Michael F. Antolin
Chair and ProfessorOffice: Anatomy-Zoology Building E212APhone: 970-491-7011Education: BA: University of Pennsylvania; MSc: University of Alberta, Canada; PhD: Florida State UniversityEmail: email@example.com
My laboratory group focuses on the effects of patchy or fragmented habitats on the population genetics of animals and plants. Most of my work has been on the genetics of sex ratio, life-history variation, and mating systems of parasitic wasps. For the last 15 years we have worked on the Short Grass Steppe Long Term Ecological Research Site (http://sgslter.colostate.edu), located 40 miles northeast of Fort Collins on the Pawnee National Grassland. We have conducted studies of the population genetics of the Black-tailed prairie dog (Cynomys ludovicianus), whose populations are severely affected by local outbreaks of plague (Yersinia pestis). Besides studying metapopulation dynamics of prairie dogs, we study the epidemiology of plague in the context of climate variability and the rodent communities surrounding prairie dog colonies, transmission of the plague bacterium by fleas, and genetic analyses of the plague bacterium.
Recently we have been working with a large interdisciplinary group of researchers on the NSF-funded Laramie Foothills Chronic Wasting Disease Project, where we study the genetics of CWD in mule deer in relation to spatial epidemiology and genetics http://www.nrel.colostate.edu/projects/modelingCWD/.
Our studies use of a variety of molecular genetic markers, including microsatellites, mitochondrial DNA, SSCP, and DNA sequencing.
We also hoist students who are part of the Flexible and Extendible Scientific Undergraduate Experience (FEScUE), an NSF-funded Undergraduate Biology and Mathematics Program http://www.fescue.colostate.edu
Bayard de Volo, S., R.T. Reynolds, R.T., S.A. Sonsthagen, S.L. Talbot and M.F. Antolin. 2013. Phylogeography, post-glacial gene flow and population history of North American Goshawks (Accipiter gentilis). The Auk, 130:342-354.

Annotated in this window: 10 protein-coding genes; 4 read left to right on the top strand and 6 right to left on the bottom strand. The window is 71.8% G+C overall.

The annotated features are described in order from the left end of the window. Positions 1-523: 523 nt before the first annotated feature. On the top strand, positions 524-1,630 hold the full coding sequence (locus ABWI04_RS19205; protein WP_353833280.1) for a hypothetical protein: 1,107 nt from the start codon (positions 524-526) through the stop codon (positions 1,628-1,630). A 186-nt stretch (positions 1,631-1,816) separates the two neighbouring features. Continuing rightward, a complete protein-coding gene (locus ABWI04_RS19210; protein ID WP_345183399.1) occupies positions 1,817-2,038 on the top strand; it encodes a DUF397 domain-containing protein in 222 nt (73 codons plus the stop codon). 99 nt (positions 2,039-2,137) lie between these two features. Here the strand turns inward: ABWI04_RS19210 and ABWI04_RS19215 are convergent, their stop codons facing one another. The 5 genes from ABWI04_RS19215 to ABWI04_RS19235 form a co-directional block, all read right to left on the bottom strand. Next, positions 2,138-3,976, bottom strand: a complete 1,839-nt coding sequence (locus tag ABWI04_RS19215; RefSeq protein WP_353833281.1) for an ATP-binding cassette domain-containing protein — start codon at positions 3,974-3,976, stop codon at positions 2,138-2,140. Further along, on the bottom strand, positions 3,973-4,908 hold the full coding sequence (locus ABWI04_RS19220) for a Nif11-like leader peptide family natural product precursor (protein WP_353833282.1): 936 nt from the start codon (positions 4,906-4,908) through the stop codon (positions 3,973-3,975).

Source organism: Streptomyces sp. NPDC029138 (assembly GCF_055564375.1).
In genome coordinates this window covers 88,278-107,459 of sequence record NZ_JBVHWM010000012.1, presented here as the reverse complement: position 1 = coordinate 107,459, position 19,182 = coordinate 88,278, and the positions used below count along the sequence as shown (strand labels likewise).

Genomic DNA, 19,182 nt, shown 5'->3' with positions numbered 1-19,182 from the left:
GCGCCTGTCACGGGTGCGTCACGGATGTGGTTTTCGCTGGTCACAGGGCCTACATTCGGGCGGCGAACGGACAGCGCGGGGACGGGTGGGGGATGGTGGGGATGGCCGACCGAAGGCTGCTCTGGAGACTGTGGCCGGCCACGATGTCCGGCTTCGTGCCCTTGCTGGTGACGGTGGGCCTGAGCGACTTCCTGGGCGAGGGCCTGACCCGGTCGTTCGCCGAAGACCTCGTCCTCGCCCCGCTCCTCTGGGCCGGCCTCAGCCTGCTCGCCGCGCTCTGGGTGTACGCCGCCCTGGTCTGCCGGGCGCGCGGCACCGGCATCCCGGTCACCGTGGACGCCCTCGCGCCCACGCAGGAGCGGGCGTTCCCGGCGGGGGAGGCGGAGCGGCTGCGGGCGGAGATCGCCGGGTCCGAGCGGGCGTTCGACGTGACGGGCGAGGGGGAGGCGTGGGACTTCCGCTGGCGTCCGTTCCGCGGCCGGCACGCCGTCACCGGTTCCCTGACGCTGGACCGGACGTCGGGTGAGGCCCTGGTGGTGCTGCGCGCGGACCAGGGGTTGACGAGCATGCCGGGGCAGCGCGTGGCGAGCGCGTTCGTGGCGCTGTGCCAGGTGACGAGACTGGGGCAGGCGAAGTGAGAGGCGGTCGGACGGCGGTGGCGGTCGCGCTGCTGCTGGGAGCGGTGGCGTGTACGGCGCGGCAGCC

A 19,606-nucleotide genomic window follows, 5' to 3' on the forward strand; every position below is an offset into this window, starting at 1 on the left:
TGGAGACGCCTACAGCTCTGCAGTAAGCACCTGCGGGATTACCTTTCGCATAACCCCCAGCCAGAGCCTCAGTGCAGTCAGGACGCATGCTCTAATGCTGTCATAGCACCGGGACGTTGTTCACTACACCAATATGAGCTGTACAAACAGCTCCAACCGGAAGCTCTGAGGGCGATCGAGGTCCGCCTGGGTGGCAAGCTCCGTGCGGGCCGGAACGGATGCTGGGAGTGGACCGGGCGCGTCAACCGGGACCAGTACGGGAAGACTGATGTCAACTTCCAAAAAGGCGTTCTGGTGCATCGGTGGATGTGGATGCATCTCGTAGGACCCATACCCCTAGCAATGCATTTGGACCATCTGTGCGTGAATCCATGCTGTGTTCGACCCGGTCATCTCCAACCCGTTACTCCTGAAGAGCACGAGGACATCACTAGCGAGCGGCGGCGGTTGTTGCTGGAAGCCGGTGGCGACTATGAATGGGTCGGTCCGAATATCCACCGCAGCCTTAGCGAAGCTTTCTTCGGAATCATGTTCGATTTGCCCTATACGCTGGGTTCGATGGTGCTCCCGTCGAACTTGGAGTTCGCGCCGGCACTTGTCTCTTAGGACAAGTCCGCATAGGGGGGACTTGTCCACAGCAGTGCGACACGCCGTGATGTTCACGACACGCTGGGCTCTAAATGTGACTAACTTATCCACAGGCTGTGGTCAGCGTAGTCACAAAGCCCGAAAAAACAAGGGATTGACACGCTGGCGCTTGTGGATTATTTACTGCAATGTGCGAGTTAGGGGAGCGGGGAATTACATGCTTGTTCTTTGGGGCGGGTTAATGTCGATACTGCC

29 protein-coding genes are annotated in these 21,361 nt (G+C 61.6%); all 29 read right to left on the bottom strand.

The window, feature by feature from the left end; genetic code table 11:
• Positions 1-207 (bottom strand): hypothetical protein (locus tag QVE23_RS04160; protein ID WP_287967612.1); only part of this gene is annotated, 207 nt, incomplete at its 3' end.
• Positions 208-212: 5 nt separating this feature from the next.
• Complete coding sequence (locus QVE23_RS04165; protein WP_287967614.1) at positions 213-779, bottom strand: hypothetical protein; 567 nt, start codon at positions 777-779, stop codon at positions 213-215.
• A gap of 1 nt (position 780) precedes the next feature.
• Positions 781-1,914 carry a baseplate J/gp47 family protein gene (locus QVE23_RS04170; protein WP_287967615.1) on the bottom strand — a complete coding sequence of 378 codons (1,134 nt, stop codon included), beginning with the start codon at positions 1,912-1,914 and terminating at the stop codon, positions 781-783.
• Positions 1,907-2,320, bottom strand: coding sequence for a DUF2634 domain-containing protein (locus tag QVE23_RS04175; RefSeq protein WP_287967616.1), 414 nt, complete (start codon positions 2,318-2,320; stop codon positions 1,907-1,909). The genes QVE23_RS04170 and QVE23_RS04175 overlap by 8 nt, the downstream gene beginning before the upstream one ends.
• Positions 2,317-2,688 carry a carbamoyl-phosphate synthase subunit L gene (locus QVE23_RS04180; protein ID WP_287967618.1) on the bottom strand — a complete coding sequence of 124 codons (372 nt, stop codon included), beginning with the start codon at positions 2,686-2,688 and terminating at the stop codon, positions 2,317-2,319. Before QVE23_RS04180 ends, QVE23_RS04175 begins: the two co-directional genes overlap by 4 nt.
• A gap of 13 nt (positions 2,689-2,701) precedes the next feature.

Antolin, M.F., K.P. Jenkins, C.T. Bergstrom, B.J. Crespi, S. De, A. Hancock, K.A. Hanley, T.R. Meagher, A. Moreno-Estrada, R.M. Nesse, G.S. Omenn, S.C. Stearns. 2012. Evolution and medicine in undergraduate education: a prescription for all biology students. Evolution 66: 1991–2006.
Savage, L.T., R. M. Reich, L.M. Hartley, P. Stapp, M.F. Antolin. 2011. Climate, soils and connectivity predict plague epizootics in Black-tailed prairie dogs (Cynomys ludovicianus). Ecological Applications 21: 2933–2943
Tripp, D.W., K.L. Gage, K.L., J.A. Montenieri, J.A., & M.F. Antolin. 2009. Flea abundance on Black-tailed prairie dogs (Cynomys ludovicianus) increases during plague epizootics. J. Vector-Borne and Zoonotic Diseases 9: 313-321.
Wilder, A.P., R.J. Eisen, S.W. Bearden, J.A. Montenieri, D.W. Tripp, R.J. Brinkerhoff, K.L. Gage, and M.F. Antolin. 2008. Transmission efficiency of two flea species (Oropsylla tuberculata cynomuris and Oropsylla hirsuta) involved in plague epizootics among prairie dogs. EcoHealth 5: 205-212.
Antolin, M.F., T.A. Bjorksten, and T. T. Vaughn. 2006. Host-related fitness trade-offs in a presumed generalist parasitoid, Diaeretiella rapae (Hymenoptera: Aphidiidae). Ecological Entomology 31: 242-254.
Eisen, R.J., S.W. Bearden, A.P. Wilder, J.A. Montenieri, M.F. Antolin, and K.L. Gage. 2006. Early-phase transmission of Yersinia pestis by unblocked fleas as a mechanism explaining rapidly spreading plague epizootics. Proc. Nat. Acad. Sci. 103: 15380-15385.